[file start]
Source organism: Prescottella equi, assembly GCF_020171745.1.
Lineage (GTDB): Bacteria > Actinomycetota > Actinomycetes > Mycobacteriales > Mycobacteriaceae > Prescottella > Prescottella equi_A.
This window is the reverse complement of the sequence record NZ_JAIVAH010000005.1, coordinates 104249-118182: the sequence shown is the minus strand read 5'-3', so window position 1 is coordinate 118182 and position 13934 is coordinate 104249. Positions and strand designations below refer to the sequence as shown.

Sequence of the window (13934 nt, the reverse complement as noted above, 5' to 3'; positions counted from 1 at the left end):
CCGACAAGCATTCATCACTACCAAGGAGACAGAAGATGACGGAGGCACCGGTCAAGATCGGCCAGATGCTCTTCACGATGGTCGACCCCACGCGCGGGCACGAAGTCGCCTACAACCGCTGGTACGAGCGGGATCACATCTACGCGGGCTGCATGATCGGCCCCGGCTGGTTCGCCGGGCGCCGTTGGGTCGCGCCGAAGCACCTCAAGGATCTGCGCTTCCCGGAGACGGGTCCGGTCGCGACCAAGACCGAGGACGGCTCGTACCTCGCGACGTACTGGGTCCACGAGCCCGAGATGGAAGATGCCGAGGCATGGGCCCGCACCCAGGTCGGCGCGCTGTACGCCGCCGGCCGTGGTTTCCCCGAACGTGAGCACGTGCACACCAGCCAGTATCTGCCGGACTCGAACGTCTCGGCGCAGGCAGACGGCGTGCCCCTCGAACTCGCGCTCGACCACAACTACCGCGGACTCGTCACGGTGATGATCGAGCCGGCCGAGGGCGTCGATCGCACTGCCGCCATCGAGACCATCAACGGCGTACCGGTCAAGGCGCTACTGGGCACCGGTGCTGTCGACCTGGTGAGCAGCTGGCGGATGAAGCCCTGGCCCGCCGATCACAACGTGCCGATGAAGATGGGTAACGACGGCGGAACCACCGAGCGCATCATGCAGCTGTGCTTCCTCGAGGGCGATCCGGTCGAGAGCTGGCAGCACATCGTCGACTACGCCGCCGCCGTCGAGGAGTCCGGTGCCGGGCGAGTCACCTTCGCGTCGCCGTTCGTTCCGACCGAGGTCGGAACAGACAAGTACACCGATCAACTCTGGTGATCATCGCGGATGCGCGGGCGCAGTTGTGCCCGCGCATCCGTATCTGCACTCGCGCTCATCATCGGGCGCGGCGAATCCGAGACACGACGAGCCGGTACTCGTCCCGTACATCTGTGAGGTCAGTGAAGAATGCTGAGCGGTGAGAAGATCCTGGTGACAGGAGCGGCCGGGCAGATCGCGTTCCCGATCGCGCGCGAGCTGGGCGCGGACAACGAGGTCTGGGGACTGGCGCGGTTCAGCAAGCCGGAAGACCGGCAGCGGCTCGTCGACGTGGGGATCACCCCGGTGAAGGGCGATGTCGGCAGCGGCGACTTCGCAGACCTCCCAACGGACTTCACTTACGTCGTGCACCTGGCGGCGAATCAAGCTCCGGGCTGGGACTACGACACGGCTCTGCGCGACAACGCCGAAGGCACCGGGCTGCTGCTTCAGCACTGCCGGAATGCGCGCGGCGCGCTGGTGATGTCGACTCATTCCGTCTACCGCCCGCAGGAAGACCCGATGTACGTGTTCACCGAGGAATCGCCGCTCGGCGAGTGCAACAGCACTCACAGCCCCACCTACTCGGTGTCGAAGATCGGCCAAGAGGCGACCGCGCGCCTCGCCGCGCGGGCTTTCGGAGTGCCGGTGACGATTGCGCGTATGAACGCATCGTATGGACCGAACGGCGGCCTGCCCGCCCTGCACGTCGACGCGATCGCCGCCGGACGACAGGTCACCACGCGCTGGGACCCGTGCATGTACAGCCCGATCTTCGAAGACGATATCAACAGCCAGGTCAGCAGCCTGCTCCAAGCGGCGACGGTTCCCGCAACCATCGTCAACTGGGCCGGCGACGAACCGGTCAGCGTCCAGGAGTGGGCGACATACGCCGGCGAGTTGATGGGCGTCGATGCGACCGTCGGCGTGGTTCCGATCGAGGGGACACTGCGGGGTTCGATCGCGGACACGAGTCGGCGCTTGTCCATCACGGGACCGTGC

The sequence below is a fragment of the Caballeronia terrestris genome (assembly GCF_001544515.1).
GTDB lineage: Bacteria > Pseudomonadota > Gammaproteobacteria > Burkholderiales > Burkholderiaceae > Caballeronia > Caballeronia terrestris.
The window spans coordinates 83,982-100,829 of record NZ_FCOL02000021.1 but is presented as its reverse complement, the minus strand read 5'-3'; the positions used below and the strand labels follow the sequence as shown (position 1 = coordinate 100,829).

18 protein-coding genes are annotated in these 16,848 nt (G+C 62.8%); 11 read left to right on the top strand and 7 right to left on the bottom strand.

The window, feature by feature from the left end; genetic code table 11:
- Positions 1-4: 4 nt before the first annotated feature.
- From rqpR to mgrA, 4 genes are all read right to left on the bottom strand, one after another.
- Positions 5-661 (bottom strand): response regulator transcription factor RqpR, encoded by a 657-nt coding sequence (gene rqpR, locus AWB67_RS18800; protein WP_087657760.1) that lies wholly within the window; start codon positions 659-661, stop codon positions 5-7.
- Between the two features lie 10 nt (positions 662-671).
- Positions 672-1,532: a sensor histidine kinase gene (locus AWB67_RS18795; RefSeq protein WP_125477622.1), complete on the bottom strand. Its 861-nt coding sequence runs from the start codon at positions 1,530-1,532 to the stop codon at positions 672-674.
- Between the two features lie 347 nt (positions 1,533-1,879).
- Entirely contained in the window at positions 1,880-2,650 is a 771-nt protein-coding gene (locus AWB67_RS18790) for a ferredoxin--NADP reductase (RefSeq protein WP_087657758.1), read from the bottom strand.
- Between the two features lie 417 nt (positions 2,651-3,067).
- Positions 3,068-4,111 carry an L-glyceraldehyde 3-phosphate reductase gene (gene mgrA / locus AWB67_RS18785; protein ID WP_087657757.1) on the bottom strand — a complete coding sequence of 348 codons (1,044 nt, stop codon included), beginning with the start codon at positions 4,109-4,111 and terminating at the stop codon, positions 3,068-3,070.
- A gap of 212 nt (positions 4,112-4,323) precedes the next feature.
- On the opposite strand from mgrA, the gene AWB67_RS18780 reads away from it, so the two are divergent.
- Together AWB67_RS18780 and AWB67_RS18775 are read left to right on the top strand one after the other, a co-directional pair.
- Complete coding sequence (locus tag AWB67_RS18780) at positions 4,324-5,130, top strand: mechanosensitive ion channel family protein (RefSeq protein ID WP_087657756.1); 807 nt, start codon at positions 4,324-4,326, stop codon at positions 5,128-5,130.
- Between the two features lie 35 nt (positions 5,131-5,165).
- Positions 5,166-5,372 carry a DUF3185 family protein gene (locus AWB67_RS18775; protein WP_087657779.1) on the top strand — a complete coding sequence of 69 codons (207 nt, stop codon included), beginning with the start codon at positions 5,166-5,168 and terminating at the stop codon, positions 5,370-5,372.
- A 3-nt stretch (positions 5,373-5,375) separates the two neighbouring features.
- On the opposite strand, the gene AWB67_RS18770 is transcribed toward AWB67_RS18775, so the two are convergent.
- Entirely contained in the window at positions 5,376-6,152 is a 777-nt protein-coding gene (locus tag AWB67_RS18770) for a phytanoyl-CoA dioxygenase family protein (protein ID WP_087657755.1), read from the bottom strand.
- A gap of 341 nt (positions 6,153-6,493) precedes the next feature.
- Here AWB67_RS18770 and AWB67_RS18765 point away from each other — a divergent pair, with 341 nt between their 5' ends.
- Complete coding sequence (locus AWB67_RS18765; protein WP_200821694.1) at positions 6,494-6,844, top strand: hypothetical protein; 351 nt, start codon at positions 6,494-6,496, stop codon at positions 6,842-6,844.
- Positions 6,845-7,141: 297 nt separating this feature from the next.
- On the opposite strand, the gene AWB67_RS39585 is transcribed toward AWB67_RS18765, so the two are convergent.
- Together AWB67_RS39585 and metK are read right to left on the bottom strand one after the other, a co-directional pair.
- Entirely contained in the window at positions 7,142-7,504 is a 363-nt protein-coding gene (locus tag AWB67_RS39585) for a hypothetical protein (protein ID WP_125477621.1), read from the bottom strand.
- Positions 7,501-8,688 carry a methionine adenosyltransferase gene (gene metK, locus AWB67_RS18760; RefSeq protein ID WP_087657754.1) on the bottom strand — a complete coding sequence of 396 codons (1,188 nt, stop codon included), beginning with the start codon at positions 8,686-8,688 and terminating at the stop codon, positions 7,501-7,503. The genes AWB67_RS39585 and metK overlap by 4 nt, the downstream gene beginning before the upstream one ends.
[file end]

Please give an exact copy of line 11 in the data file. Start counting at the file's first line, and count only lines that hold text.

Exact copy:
- Positions 1-4: 4 nt before the first annotated feature.